Giving all those camels water was a lot of hard work. Rivka (Rebecca) was determined to do what she set out to do, like she wanted to do it, like it gave her pleasure. She desired to succeed at what she set out to do. She extended the offer to water the camels without being asked and she is determined to finish her task and do it well.

Eliezer just sits there and observes her. He doesn’t offer to help, he doesn’t ask his servants to help her. He simply watches her to see what she could do and to reflect on what he was seeing. We talk about the faith of Abraham but here we see the faith of Eliezer.

The influence of Abraham, Yitzkhak and Ya’akob (Jacob) had on their families, servants and neighbors was great. This why one of God’s titles is “The God of Abraham, Yitzkhak and Ya’akob.” We don’t cite them flippantly, we recognize their status. Eliezer recognized that by addressing God as the “God of Abraham.”

Eliezer was not just committed to Abraham’s God, but to Abraham personally. When Eliezer was praying to find Yitzkhak’s wife, his primary goal was to keep his promise to Abraham.

Rivka did the same thing that God called Abraham to do: leave her family and her people and settle down in a foreign land. She did not question or hesitate. The oath Abraham makes Eliezer take is a plea, but Eliezer, the servant of Abraham, considered it a binding oath to find Yitzkhak a suitable wife. He had to find a wife for Yitzkhak who had a character similar to Abraham’s, which is a high calling.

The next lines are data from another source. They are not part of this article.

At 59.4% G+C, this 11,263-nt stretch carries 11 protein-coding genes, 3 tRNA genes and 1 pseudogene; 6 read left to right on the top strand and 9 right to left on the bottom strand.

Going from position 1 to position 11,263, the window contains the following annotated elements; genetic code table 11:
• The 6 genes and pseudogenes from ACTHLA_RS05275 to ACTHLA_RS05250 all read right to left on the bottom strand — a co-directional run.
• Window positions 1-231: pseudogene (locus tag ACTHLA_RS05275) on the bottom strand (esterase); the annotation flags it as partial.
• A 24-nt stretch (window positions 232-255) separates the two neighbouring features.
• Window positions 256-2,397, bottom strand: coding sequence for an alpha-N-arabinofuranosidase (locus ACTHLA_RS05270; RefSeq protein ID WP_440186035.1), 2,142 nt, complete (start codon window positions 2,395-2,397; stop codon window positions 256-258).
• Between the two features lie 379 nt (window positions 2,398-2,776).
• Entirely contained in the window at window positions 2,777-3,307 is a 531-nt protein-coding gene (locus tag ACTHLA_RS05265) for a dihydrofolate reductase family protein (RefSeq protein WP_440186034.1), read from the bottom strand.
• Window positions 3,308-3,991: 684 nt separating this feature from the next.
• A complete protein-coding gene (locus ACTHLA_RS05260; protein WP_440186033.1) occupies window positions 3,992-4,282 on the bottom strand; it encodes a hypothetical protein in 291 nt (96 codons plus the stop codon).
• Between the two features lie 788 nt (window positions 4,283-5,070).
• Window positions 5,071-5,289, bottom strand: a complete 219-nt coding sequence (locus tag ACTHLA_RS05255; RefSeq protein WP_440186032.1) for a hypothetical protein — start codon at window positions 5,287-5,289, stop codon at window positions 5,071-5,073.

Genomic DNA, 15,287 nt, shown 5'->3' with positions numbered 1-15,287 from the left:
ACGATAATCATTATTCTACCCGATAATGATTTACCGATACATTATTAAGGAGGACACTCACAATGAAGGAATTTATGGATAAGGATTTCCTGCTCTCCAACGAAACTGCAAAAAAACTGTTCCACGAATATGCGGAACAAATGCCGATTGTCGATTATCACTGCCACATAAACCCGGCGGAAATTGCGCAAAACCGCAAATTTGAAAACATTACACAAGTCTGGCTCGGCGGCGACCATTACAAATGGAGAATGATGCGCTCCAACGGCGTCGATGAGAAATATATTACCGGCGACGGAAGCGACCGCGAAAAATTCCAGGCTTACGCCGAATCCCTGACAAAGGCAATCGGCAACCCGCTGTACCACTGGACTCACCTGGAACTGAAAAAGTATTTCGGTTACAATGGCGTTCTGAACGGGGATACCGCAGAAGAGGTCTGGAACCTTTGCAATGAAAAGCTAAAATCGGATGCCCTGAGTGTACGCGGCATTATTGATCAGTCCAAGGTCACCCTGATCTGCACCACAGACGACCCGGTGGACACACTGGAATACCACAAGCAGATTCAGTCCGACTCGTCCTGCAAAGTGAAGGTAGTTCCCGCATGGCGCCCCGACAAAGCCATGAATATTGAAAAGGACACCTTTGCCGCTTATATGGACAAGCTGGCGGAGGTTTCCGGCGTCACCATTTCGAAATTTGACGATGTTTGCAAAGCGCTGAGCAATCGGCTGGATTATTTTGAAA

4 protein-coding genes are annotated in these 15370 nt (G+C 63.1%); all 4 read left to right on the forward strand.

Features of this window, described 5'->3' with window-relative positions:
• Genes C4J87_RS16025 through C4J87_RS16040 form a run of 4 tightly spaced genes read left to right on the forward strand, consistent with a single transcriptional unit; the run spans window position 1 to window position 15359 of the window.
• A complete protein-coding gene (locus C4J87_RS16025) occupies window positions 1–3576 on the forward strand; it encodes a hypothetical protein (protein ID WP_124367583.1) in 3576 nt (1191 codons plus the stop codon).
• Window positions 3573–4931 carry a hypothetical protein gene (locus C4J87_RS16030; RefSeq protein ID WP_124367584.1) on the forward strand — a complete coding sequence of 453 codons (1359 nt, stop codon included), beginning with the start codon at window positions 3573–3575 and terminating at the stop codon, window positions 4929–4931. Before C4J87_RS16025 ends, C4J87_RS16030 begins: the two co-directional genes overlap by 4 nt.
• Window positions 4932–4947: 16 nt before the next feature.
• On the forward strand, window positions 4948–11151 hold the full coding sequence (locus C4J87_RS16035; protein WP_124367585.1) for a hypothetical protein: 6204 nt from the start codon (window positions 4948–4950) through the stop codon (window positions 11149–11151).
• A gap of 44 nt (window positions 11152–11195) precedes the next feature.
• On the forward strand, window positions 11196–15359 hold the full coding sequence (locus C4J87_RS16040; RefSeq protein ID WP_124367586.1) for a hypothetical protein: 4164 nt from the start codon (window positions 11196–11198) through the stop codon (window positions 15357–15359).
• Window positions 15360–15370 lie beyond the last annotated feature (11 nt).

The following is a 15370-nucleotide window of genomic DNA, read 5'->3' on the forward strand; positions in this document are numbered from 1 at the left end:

Rivka is not stubborn, she is determined. Rivka is similar to Esau, while Yitzkhak was more similar to Ya’akob. Rivka and Esau were both adventurous people. Yitzkhak and Ya’akob were content with staying at home. This explains why each parent more closely bonded with the son who was their opposite in temperament. 

God knows the hearts of all these people, but we don’t. This is why Eliezer had to pray to the Lord to find the most suitable wife for Yitzkhak.

All of the men of Abraham’s house had the sign of circumcision. They were all tied together. There was no temple, no tabernacle. This is why Abraham made Eliezer swear on their marks of circumcision that he would find a wife for Yitzkhak in his home country, not in Canaan.

“and I will make you swear by the LORD, the God of heaven and the God of earth, that you shall not take a wife for my son from the daughters of the Canaanites, among whom I live,” (Genesis 24:3 NASB)

What did the Canaanites do that would make them unsuitable for Yitzkhak?

  • Idolatry
  • Enabled temple prostitution
  • Inhospitality to strangers
  • Wicked gain